Monday, August 01, 2005

On the well-ordered, "extremist" free society

An institutionally-dominated society is built on
standardized practices, goods and services, and
thinking. In order to restrain the inconstant
turbulence of an energized, creative, and
competitive marketplace, established corporate
interests have turned to the state to foster
standardized investment and employment policies;
standardized products; and standardized
advertising and other trade practices. Schools
have contributed to the agenda for uniformity
with standardized curricula, standardized
teaching methods, and standardized testing, all
of which combine to produce standardized people
with standardized minds ready to take their
places in a standardized world.
But it is not “civilization” that the political
order seeks to save in its “Global Struggle
Against Extremism,” but its own privileges of
power. For centuries, institutions have been at
war with the life processes that thrive in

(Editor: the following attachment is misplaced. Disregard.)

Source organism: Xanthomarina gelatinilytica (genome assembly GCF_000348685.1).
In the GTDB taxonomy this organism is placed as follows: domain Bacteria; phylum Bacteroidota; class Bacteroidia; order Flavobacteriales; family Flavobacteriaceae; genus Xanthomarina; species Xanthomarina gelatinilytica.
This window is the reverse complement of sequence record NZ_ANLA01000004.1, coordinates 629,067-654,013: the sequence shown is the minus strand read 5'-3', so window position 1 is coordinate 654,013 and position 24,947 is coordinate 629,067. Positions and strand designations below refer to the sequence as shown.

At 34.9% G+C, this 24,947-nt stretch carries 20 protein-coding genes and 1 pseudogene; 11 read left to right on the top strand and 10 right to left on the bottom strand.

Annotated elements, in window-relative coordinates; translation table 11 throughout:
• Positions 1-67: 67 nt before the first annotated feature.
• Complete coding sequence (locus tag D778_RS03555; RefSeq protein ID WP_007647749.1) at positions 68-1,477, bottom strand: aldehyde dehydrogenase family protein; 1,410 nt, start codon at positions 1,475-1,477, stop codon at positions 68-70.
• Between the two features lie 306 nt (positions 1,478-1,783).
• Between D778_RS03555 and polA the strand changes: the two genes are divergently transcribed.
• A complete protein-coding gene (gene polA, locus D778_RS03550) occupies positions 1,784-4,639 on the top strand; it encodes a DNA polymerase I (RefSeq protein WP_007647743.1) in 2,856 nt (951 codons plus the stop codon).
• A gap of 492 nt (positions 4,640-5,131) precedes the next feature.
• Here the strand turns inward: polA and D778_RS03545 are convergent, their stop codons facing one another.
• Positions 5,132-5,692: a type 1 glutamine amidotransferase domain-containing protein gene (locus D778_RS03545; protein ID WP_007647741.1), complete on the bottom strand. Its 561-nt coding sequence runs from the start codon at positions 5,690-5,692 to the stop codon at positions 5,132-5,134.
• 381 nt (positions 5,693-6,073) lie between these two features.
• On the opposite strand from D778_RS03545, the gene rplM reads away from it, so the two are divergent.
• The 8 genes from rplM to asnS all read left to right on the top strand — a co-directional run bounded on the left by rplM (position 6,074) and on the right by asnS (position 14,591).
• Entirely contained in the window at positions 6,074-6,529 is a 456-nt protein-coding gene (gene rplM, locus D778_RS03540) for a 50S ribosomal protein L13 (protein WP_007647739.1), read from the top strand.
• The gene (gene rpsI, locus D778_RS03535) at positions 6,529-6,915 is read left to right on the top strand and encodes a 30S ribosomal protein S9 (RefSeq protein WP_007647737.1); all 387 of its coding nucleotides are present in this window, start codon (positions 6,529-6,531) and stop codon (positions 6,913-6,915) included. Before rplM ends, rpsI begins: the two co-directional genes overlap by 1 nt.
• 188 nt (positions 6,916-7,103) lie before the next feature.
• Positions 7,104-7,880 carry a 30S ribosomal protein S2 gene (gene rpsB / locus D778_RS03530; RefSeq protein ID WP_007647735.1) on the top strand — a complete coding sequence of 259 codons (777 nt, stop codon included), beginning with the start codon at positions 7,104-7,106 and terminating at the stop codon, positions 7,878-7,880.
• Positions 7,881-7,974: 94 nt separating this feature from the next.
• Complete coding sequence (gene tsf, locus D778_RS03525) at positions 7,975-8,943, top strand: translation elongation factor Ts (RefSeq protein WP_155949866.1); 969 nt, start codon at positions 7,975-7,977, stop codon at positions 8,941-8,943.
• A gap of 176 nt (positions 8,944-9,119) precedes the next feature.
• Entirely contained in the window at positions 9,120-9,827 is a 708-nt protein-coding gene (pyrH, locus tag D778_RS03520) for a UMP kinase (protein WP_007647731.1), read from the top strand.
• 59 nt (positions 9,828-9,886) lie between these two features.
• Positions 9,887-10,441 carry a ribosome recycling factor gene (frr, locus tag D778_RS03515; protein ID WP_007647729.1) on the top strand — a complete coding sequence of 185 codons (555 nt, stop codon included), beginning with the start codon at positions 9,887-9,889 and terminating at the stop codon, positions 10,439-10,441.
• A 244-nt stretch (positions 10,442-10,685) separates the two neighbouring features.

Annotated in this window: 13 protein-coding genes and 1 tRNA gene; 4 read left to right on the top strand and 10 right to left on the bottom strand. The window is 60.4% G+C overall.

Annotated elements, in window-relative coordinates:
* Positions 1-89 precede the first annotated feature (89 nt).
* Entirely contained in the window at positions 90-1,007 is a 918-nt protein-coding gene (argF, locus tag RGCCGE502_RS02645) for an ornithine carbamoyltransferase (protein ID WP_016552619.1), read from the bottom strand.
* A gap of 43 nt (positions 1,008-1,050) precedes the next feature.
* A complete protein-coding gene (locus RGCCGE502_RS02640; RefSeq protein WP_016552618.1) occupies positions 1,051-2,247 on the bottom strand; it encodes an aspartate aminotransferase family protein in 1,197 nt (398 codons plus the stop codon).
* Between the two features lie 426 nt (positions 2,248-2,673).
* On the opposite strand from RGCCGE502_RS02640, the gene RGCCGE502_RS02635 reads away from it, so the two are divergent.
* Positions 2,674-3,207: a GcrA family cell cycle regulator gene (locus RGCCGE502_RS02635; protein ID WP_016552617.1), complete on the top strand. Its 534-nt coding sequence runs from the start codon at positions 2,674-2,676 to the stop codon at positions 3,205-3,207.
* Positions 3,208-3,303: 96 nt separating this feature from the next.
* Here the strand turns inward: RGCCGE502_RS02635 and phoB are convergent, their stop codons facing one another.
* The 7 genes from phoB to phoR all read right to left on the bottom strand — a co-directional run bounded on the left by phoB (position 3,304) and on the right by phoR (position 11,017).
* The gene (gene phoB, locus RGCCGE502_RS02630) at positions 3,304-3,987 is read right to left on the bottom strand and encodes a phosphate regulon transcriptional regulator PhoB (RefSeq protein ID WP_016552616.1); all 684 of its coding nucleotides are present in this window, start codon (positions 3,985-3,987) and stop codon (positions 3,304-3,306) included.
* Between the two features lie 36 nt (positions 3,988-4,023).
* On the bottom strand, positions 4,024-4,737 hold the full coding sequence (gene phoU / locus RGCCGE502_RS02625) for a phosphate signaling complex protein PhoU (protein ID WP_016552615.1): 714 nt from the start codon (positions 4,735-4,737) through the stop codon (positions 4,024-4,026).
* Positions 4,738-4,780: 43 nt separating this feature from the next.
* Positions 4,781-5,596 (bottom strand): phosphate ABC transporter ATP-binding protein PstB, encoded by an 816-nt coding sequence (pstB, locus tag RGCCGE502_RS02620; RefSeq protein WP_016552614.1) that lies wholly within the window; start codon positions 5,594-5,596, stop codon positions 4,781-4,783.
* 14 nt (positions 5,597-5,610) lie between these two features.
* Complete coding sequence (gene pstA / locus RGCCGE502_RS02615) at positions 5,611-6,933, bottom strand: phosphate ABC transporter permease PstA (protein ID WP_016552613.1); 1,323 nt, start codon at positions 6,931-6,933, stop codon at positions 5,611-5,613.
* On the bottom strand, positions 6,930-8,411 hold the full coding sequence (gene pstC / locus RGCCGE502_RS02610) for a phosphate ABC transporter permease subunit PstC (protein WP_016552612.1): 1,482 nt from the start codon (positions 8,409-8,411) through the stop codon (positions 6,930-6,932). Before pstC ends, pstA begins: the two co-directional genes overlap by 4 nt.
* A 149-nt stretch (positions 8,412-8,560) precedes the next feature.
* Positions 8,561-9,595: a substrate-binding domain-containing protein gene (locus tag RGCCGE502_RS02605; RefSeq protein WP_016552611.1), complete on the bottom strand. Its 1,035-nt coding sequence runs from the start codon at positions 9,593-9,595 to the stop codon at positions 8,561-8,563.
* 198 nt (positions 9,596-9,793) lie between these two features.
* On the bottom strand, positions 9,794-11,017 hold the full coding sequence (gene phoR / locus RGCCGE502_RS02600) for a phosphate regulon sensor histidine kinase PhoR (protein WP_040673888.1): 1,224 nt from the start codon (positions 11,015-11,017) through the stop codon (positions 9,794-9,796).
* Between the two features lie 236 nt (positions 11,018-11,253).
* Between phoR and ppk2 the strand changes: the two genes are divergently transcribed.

conditions of individual liberty, spontaneity,
and creative change. Inquisitions, heresy
trials, and the persecution of witches, have
proven to be embarrassments to institutionalized
systems which, in the end, were unable to fully
repress the human spirit. The current
establishment’s efforts are designed not to
preserve civilization, but to petrify it in
antiquated forms. As in the earlier cases of the
Renaissance, the Enlightenment, and the
Scientific and Industrial Revolutions, the life
force will, like a dammed up river, ultimately
break through the barriers designed to restrain
the energies against which institutions have
always fought.